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Psychdrone
23 Jan 2002, 20:08
Whats the difference be tween these two?

My book says that there the same, And I see Vb uses Echo everywhere. so ummmmmmmm whats the difference


Thanks!

Mark Hensler
23 Jan 2002, 20:17
one ASCII character ;)

Actually, theres more to it...
echo() can take multiple arguements (when enclosinge the parameters within parentheses).
print() will return TRUE on success and FALSE on failure.

They basically are the same. Just small, almost irrelevant differences.

Psychdrone
24 Jan 2002, 01:55
ok so echo can do this

echo "somthing" "something" "something";

and print can only do this

print "something";

???????

hey also there is one more thing that I am confused about what ezactly dose the command

/n do?


Thanks a lot ;)

Snake~eyes
24 Jan 2002, 03:27
Well form C++ i can tell you that \n is like when you hit enter or in html known as <br>

Action-N
24 Jan 2002, 06:35
Okay, lets me see if I can help with this.

plain HTML lets HTML print out the text.
echo statement has php simply print out HTML code.
print statement is a function, so it uses more recourses.

This is for the most part how I have come to understand it. Many people have tested all three to see what is faster to use, and yes it's way to close to matter to most of us.

When I was first working with php I was using echo since that was all I really ever seen. Then I bought a PHP book and they used a "pro" looking print tag print(" "); that I started using. That is until I read that it's a function that has to process the HTML, well do I have to tell you what I'm back to using now? Right the echo tag. Straight HTML might be faster, but it looks less attractive and probably uses more characters when mixed with allot of php.

Mark Hensler
24 Jan 2002, 06:58
when sending echo() multiple arguements, use this syntax:
echo "somthing", "something", "something";

... you forgot the commas

/n does nothing, \n is a new line character ;)

Snake~eyes
24 Jan 2002, 19:59
whoops.. yeah that's what i meant.. lol

Psychdrone
25 Jan 2002, 03:05
err, I am a little confused!

All print can do, is display text right??

So echo can display text, but dosn'nt need to be retyped?

so

print "hello, world:)"
print "this is a second test"

vs

Echo "hello world","this is a second test"

>????????????

O and by the way, thank you guys so much for taking your time;)

Action-N
25 Jan 2002, 04:24
So they are the same, it's all about what your preference is. Use what ever you think looks better. Both function the same, and any speed differences are not a concern for the average user.

If you want just make a empty php page and play around testing out what works with what. If you get a parse error then it wasn't right. I've seen both tags used many different ways, it's just all about what you prefer.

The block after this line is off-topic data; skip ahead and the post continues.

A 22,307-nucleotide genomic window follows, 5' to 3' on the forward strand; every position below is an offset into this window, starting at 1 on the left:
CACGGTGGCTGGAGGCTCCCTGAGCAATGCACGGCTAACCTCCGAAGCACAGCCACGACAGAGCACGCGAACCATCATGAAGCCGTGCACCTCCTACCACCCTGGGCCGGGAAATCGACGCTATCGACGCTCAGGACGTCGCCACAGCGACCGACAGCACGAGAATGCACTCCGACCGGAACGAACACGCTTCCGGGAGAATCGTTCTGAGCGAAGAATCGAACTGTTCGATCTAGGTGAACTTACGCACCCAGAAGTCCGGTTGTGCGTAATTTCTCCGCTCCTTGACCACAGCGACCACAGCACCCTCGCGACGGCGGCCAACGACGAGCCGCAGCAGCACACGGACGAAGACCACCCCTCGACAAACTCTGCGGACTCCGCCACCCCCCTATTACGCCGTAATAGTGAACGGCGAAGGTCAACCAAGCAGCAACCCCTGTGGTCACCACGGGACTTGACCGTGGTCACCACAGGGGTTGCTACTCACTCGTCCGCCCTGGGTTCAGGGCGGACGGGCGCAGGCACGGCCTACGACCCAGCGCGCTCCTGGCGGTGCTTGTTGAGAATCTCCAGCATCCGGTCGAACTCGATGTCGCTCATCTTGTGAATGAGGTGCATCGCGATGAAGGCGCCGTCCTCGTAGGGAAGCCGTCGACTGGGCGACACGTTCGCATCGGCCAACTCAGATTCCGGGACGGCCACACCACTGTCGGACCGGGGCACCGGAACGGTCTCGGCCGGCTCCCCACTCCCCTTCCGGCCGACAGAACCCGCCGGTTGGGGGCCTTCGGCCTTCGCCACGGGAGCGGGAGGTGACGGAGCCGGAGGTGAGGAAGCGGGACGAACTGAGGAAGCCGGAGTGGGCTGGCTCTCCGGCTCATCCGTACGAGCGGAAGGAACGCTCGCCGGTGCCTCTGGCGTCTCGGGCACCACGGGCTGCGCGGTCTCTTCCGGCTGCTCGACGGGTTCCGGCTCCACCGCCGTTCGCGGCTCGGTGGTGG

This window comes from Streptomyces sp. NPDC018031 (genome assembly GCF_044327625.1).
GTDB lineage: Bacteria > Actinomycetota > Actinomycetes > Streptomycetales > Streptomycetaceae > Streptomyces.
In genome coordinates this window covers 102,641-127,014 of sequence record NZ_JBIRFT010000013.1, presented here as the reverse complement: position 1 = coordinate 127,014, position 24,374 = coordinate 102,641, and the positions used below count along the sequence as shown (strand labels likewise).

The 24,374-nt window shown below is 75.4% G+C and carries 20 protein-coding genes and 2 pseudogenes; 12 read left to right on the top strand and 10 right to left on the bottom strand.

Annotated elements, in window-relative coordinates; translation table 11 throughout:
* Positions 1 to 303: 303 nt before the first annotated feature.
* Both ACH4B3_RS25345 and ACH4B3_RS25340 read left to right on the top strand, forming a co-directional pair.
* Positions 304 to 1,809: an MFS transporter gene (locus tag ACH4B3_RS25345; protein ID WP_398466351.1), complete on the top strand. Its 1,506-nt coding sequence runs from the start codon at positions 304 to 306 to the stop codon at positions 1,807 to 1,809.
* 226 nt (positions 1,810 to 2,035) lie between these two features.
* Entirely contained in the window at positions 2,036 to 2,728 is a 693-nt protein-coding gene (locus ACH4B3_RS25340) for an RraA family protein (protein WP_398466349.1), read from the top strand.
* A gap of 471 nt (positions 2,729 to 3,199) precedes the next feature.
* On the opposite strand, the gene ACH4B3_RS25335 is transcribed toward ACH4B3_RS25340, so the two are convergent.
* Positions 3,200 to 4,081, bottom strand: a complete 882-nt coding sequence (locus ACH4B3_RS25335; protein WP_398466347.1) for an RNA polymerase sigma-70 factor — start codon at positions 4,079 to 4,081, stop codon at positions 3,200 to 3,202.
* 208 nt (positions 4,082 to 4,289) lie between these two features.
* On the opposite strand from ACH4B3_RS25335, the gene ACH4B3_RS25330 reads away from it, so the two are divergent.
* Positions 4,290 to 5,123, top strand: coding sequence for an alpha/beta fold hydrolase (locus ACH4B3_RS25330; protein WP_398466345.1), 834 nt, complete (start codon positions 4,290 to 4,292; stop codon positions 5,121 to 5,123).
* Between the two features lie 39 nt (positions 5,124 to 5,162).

Mark Hensler
25 Jan 2002, 07:32
The fact that echo() can take several arguements is really a mute point.... take this for example:

$var = "this";

// example 1
print $var . " is a string";

//example 2
echo $var, " is a string";

//example 3
echo $var . " is a string";
All three produce the exact same thing. print() may not be able to take several arguments, but who cares... both functions work with the dot (.) concat thingy. ;) Example 2 and 3 are exactly the same, even though 2 uses a comma and 3 uses a dot.

JamesUS
25 Jan 2002, 17:25
To all intents and purposes they are exactly the same :) They both do exactly the same thing and to my knowledge there are no speed differences.

Neither is a true 'function' so neither of them processes any of what you type. They are both language constructs not functions - see the php.net site for more information on this.

Which one you use is simply a matter of personal choice. I use echo() because that's what I used when I was learning PHP.

Mark Hensler
25 Jan 2002, 17:36
Check this out:
Quoted from PHP Doc: print() (http://www.php.net/manual/en/function.print.php)
print() is not actually a function (it is a language construct) so you are not required to use parentheses with it.


Quoted from PHP Doc: echo() (http://www.php.net/manual/en/function.echo.php)
// because echo is not a function, following code is invalid.
($some_var) ? echo('true'): echo('false');

// However, the following examples will work:
($some_var) ? print('true'): print('false'); // print is a function
echo $some_var ? 'true': 'false'; // changing the statement around
So... is print a function or not? ;)